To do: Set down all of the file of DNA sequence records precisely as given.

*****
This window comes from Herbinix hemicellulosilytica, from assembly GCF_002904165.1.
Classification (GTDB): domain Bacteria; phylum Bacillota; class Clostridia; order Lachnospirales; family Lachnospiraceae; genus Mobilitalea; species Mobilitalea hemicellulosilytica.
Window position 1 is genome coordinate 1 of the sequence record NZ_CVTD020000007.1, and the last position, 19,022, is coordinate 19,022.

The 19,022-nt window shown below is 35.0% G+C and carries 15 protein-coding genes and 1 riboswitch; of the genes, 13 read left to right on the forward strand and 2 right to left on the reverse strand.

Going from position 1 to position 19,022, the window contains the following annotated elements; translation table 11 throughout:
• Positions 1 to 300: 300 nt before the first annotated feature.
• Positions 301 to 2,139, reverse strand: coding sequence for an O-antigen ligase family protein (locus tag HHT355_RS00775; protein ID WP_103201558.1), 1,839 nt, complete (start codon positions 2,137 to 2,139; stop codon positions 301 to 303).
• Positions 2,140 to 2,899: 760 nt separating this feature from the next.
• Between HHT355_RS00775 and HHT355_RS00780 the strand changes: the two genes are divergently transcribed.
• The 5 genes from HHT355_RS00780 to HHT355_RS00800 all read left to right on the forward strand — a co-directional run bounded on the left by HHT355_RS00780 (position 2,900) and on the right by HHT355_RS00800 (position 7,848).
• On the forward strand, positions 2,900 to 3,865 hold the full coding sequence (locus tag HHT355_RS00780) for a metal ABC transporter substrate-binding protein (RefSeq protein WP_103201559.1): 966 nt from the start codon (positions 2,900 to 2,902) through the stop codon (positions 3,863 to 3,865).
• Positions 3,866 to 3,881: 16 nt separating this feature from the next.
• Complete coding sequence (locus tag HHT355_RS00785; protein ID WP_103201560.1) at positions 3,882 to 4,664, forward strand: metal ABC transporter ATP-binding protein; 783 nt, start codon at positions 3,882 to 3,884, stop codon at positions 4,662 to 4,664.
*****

This window comes from Herbinix hemicellulosilytica, from assembly GCF_002904165.1.
Classification (GTDB): domain Bacteria; phylum Bacillota; class Clostridia; order Lachnospirales; family Lachnospiraceae; genus Mobilitalea; species Mobilitalea hemicellulosilytica.
Window position 1 is genome coordinate 1 of the sequence record NZ_CVTD020000007.1, and the last position, 19,022, is coordinate 19,022.

The 19,022-nt window shown below is 35.0% G+C and carries 15 protein-coding genes and 1 riboswitch; of the genes, 13 read left to right on the forward strand and 2 right to left on the reverse strand.

Going from position 1 to position 19,022, the window contains the following annotated elements; translation table 11 throughout:
• Positions 1 to 300: 300 nt before the first annotated feature.
• Positions 301 to 2,139, reverse strand: coding sequence for an O-antigen ligase family protein (locus tag HHT355_RS00775; protein ID WP_103201558.1), 1,839 nt, complete (start codon positions 2,137 to 2,139; stop codon positions 301 to 303).
• Positions 2,140 to 2,899: 760 nt separating this feature from the next.
• Between HHT355_RS00775 and HHT355_RS00780 the strand changes: the two genes are divergently transcribed.
• The 5 genes from HHT355_RS00780 to HHT355_RS00800 all read left to right on the forward strand — a co-directional run bounded on the left by HHT355_RS00780 (position 2,900) and on the right by HHT355_RS00800 (position 7,848).
• On the forward strand, positions 2,900 to 3,865 hold the full coding sequence (locus tag HHT355_RS00780) for a metal ABC transporter substrate-binding protein (RefSeq protein WP_103201559.1): 966 nt from the start codon (positions 2,900 to 2,902) through the stop codon (positions 3,863 to 3,865).
• Positions 3,866 to 3,881: 16 nt separating this feature from the next.
• Complete coding sequence (locus tag HHT355_RS00785; protein ID WP_103201560.1) at positions 3,882 to 4,664, forward strand: metal ABC transporter ATP-binding protein; 783 nt, start codon at positions 3,882 to 3,884, stop codon at positions 4,662 to 4,664.